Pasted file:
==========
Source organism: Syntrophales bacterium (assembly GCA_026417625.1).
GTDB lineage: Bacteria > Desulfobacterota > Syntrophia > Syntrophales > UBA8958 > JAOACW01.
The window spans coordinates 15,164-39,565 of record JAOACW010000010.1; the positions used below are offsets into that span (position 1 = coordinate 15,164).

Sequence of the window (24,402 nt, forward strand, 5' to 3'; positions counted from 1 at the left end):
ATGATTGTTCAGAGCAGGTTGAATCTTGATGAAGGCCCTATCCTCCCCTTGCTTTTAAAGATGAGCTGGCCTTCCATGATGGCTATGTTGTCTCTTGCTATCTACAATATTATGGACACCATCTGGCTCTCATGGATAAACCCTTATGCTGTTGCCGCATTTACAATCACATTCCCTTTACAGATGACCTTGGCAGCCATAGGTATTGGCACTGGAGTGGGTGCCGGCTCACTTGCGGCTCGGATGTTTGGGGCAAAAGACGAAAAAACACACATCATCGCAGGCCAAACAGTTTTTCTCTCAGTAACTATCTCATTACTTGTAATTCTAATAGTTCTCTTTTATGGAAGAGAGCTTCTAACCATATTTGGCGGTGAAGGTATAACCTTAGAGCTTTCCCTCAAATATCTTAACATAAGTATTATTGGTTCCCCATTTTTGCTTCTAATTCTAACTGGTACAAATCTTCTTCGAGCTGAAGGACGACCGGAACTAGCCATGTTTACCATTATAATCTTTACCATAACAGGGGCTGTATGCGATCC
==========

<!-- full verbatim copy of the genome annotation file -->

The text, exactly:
Source organism: Syntrophales bacterium (assembly GCA_026417625.1).
GTDB lineage: Bacteria > Desulfobacterota > Syntrophia > Syntrophales > UBA8958 > JAOACW01.
The window spans coordinates 15,164-39,565 of record JAOACW010000010.1; the positions used below are offsets into that span (position 1 = coordinate 15,164).

Sequence of the window (24,402 nt, forward strand, 5' to 3'; positions counted from 1 at the left end):
ATGATTGTTCAGAGCAGGTTGAATCTTGATGAAGGCCCTATCCTCCCCTTGCTTTTAAAGATGAGCTGGCCTTCCATGATGGCTATGTTGTCTCTTGCTATCTACAATATTATGGACACCATCTGGCTCTCATGGATAAACCCTTATGCTGTTGCCGCATTTACAATCACATTCCCTTTACAGATGACCTTGGCAGCCATAGGTATTGGCACTGGAGTGGGTGCCGGCTCACTTGCGGCTCGGATGTTTGGGGCAAAAGACGAAAAAACACACATCATCGCAGGCCAAACAGTTTTTCTCTCAGTAACTATCTCATTACTTGTAATTCTAATAGTTCTCTTTTATGGAAGAGAGCTTCTAACCATATTTGGCGGTGAAGGTATAACCTTAGAGCTTTCCCTCAAATATCTTAACATAAGTATTATTGGTTCCCCATTTTTGCTTCTAATTCTAACTGGTACAAATCTTCTTCGAGCTGAAGGACGACCGGAACTAGCCATGTTTACCATTATAATCTTTACCATAACAGGGGCTGTATGCGATCC